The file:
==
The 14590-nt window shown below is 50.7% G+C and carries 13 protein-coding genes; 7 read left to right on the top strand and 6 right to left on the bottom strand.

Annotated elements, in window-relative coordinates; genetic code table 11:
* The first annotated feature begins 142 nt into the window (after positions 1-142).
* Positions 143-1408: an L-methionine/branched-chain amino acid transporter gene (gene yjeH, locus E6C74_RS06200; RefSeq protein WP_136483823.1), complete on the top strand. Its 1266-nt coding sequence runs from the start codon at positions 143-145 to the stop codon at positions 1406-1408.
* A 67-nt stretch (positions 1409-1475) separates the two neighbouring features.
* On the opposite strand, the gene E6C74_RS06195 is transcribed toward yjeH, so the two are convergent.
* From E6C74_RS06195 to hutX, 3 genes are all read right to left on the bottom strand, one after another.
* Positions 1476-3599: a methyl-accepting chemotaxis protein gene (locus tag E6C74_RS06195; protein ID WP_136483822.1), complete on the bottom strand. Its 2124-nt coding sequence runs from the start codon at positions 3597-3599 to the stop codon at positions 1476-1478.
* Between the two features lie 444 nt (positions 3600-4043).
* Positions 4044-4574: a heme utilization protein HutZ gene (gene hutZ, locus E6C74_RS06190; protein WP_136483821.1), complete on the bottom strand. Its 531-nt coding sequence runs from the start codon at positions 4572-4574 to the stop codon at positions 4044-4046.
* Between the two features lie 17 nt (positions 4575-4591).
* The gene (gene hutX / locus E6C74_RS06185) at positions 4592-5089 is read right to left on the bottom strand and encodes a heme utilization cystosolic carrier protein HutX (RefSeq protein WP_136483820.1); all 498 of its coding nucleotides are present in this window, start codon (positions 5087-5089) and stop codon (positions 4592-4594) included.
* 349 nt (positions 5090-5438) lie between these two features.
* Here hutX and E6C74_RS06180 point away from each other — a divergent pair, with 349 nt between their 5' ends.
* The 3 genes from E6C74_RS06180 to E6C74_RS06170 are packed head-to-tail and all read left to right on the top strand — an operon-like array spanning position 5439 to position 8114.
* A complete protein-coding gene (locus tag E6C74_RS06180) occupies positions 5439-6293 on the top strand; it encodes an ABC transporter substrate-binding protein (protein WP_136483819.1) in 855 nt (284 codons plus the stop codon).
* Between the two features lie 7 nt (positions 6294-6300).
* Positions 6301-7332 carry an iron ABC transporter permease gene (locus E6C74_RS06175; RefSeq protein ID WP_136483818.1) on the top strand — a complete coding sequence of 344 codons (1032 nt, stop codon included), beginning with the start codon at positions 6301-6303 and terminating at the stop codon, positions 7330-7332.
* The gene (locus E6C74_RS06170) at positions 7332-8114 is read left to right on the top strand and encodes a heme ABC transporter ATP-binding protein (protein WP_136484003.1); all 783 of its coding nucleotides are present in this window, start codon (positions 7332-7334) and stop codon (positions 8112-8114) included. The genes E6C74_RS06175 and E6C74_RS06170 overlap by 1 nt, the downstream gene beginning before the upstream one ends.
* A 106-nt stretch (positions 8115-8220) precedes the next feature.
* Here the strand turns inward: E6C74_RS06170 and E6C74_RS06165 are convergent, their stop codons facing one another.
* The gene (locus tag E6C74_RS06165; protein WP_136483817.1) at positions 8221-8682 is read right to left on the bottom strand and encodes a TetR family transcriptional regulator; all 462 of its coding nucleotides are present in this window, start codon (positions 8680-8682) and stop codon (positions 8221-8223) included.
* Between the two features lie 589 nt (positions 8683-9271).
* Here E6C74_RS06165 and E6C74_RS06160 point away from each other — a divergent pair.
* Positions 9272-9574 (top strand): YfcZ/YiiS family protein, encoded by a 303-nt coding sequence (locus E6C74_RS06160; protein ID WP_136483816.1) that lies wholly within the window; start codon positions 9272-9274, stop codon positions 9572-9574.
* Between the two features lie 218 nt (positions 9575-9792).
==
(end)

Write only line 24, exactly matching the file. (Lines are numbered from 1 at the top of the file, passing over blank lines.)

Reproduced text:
* Here E6C74_RS06165 and E6C74_RS06160 point away from each other — a divergent pair.